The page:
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The sanction in Argentina against Facebook for changes to the privacy policy of WhatsApp and to its terms and conditions, it offers clues in Spanish and in a Latin American context on how to monitor and sanction a company in the digital economy with the legal tools available and without resorting to the American and European experiences, with their respective contexts and language barriers. .

1. abusive clauses. First, the facts. Argentina’s consumer protection office fined Facebook for imposing “abusive clauses” on WhatsApp users and restricting their rights as consumers. WhatsApp is a subsidiary of Facebook (today Meta Platforms Inc.) that offers instant messaging services on a global scale.

With the changes to your terms of service and your privacy policy January 2021, WhatsApp limited its liability for damages, failed to comply with the duty to provide true, clear and detailed information to its users, and collected personal data without determining its object (purpose) or its scope, the office resolved.

2. Terms and Conditions. It must be borne in mind that this is a case sanctioned from the consumer protection regime and not from the protection of personal data, although it also involves issues related to the Privacy.

“Consumers contract directly without the possibility of negotiating” and accept “forms reproduced in series, with clauses drafted unilaterally by the supplier of the thing or service”, it reads in the resolution of the National Directorate for Consumer Defense and Consumer Arbitration (DNDC), dependent on the Ministry of Productive Development of Argentina. The office acted on the principle of “granting greater protection to the weaker party in commercial relations”.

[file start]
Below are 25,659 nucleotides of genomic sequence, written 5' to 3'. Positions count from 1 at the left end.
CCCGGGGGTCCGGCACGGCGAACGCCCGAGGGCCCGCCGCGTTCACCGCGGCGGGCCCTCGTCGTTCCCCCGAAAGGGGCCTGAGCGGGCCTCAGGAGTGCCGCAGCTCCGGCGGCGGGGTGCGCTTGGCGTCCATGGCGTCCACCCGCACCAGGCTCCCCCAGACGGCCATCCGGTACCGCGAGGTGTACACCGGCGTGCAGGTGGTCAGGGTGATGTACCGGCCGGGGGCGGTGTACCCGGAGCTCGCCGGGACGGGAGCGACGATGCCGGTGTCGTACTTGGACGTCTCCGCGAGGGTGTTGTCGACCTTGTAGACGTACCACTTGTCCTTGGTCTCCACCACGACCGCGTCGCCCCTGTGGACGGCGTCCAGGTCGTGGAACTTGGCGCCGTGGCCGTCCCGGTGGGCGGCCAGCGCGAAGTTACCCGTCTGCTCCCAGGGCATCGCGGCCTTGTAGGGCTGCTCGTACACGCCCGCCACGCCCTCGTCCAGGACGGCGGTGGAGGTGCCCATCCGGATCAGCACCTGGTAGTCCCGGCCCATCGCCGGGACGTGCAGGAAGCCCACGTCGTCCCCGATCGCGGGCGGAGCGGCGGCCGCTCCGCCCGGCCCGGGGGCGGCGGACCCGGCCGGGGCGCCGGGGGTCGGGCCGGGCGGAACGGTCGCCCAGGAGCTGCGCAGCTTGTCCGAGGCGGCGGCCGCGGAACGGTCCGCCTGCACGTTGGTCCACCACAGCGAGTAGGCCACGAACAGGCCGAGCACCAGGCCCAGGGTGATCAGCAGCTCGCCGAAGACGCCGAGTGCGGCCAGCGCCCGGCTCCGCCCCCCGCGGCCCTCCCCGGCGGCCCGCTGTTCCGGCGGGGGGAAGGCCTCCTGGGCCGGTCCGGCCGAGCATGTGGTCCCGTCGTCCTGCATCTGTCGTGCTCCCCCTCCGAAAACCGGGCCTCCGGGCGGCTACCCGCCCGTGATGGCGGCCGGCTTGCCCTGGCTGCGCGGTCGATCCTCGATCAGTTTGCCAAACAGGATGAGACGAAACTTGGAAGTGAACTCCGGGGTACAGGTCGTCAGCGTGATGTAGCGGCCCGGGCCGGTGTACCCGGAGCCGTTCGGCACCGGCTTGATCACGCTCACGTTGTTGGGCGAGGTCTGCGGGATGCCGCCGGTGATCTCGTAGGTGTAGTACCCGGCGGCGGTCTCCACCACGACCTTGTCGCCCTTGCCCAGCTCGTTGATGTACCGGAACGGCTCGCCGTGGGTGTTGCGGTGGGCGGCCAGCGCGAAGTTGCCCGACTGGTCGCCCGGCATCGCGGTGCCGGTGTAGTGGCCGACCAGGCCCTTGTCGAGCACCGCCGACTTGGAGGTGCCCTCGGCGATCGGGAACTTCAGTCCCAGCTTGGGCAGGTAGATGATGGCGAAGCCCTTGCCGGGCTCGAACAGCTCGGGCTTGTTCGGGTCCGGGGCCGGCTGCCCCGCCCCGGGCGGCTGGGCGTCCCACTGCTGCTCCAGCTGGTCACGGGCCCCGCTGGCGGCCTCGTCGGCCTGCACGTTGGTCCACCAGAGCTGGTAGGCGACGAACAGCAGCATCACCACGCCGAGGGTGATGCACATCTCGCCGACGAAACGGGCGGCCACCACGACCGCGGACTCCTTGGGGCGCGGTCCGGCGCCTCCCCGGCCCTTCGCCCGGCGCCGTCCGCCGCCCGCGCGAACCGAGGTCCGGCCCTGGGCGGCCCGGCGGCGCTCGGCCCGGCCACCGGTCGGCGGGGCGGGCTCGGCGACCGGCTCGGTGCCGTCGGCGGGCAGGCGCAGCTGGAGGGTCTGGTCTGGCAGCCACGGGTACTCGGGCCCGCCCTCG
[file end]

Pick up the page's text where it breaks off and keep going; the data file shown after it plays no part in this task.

3. citizen complaint. The investigation of the consumer office was produced by the complaint of Johanna C. Faliero, an expert lawyer in computer law and privacy, who is not satisfied with the changes in WhatsApp in 2021. The resolution, among other things, imposes a barrier to the “excessive use of our personal data,” Faliero told me interviewed on the subject. “In short, what is being changed here is the fact of doing things wrong, that is, unrestrictedly authorizing the owners of the applications to do anything in the way that occurs to them, absolutely capricious and contrary to the regulations that we we have,” he said.

Facebook She did not appear before the authority during the processing of the complaint, despite the fact that she was called to present her position on the matter (“discharge and evidence”).

4. A scratch for a beast. The resolution includes an economic sanction against Facebook of 5 million Argentine pesos (the equivalent of almost 50,000 dollars or almost one million Mexican pesos). Those 5 million Argentine pesos are an insignificant amount for the finances of the social media giant, which only to entertain and influence legislators and politicians in Washington spent $20 million in 2021 or the equivalent of 2,100 million Argentine pesos.

For Faliero, author of the books The Right to Anonymity (2019) and The Protection of Personal Data (2021), the amount of the penalty may be ridiculous, but its value lies in the possibility of damaging the reputation of Facebook Y WhatsApp and provoke reluctance among consumers to use their services.

5. Spanish speaking. The sanction of the Argentine consumer office —which will be appealed by Facebook, as confirmed to me by a spokesman for Meta— It is an exercise of surveillance and punishment in the Spanish language, which can be replicated by the authorities of other Latin American countries, which share a common vision on human rights through the Inter-American Human Rights System, and which have approximate traditions on the defense of consumers.

I insist on the issue of language because regulatory exercises in Latin America are quite scarce when it comes to companies and services in the digital economy, dominated mainly by US entities such as Facebook, Google, Amazon, Microsoft The Apple and with the English language as a priority understanding tool.

The Argentine example should encourage other national authorities to break the fixed idea that companies based outside their jurisdictions are exempt from legal compliance where they offer their services. Can you imagine the prophet defending ourselves like this?

Jose Soto Galindo

Editor of El Economista online


Journalist. Since 2010 he edits the digital version of El Economista in Mexico City. Master in Transparency and Protection of Personal Data from the University of Guadalajara. He has a specialization in telecommunications and information technology law. His personal blog is Economicon.

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